That fable could apply to sleep duration in people as they age as well. Just like Baby Bear, older people who sleep “just right” — getting roughly six to eight hours of quality shut-eye most nights — appear to delay cognitive decline and keep their brains sharp, according to a study published Wednesday in the journal Brain.
“Our study suggests that there is a middle range, or ‘sweet spot,’ for total sleep time where cognitive performance was stable over time,” said study coauthor Dr. Brendan Lucey in a statement. Lucey is an associate professor of neurology and section head of the Washington University Sleep Medicine Center in St. Louis.
The study monitored the sleep of 100 older adults who were tested for cognitive decline and evidence of early Alzheimer’s disease and found that only those who slept six to eight hours retained brain function.
If a person slept fewer than five and a half hours, their cognitive performance suffered, even after controlling for factors like age, sex and Alzheimer’s pathology. That applied to people on the other end of the sleep spectrum as well. If they slept more than about seven and a half hours, cognition declined.
“Not only those with short amounts of sleep but also those with long amounts of sleep had more cognitive decline,” said coauthor Dr. David Holtzman, scientific director of the Hope Center for Neurological Disorders at Washington University School of Medicine.
“It suggests that sleep quality may be key, as opposed to simply total sleep,” he said in a statement.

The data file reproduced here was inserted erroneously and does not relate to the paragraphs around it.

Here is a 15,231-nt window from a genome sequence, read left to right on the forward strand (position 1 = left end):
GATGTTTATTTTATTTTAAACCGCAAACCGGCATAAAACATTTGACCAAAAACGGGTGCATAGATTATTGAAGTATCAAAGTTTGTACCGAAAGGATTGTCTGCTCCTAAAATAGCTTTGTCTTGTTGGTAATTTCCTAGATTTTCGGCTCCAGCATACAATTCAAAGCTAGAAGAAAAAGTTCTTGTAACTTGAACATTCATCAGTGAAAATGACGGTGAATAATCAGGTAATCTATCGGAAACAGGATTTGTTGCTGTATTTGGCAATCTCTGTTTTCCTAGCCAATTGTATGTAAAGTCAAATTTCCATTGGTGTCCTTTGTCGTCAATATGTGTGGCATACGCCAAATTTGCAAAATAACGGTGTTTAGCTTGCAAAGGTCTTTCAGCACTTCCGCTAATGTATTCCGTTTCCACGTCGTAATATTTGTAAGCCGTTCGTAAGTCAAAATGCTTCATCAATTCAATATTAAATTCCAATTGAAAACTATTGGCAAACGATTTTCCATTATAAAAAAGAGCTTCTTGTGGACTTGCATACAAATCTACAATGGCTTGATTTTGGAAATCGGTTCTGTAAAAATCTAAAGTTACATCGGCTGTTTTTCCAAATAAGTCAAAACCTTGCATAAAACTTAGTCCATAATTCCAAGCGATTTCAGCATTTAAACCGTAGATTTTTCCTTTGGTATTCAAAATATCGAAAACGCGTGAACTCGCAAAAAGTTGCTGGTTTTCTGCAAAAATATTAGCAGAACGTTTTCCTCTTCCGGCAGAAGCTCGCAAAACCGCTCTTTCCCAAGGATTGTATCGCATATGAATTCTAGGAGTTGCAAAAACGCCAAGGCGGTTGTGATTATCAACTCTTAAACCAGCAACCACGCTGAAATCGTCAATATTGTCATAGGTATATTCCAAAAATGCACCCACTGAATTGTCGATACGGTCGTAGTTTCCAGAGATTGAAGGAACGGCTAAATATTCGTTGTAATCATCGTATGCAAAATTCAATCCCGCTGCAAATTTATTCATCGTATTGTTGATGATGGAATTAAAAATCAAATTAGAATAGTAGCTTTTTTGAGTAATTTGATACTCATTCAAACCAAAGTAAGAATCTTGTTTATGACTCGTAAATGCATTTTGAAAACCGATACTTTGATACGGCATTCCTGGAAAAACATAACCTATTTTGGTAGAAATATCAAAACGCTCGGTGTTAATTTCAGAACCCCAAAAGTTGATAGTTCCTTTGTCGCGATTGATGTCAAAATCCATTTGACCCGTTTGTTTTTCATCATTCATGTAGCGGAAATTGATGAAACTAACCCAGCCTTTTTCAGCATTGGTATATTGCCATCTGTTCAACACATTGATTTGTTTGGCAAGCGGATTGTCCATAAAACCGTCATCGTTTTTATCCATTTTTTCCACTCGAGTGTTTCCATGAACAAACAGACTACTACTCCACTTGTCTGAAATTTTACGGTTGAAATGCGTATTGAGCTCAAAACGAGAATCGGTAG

Aim for continual, quality rest
But getting good, restorative sleep is about more than a number. The quality of the sleep you get while your head is on the pillow is also critically important. If you wake frequently due to noises or sleep apnea or to use the bathroom, that’s interrupting your sleep cycle — and depriving the body of the restorative sleep it needs.
In stages one and two, the body starts to decrease its rhythms. Heartbeat and breathing slow, body temperature drops and eye movements stop. That prepares you for the next stage — a deep, slow-wave sleep, also known as delta sleep. This is the time the brain repairs the body from the day’s wear and tear. During deep sleep, your body is literally restoring itself on a cellular level.
A chronic lack of sleep, therefore, impacts your ability to pay attention, learn new things, be creative, solve problems and make decisions.
Unfortunately, as people age they start to have trouble falling sleeping and staying asleep without interruption, which can dramatically impact deeper sleep and brain function.
How to improve deep sleep
The good news is that you can train your brain to achieve better sleep, thus giving your body more time to spend in both REM and restorative deep sleep.
Going to bed and waking at the same times each day, including the weekends, is a top tip to get your brain on the road to better sleep, experts say.
The REM stage of sleep is a lighter level of rest that can more easily be disrupted, so strive for few sounds, little light and cooler temperatures in the bedroom. Remember: The bed should only be used for sleep and sex. Televisions and other blue light-emitting gagets, such as smartphones and laptops, have no place in the bedroom.
Avoid fatty, spicy foods before bed so gastric distress doesn’t wake you while you’re dreaming.
Alcohol is another no-no. You may think it helps you doze off, but you are more likely to wake in the night as your body begins to process the spirits, thus interrupting those beneficial stages of sleep.
Correction: We got the story of “Goldilocks and the Three Bears” wrong. It was Goldilocks who found Baby Bear’s bed to be “just right.”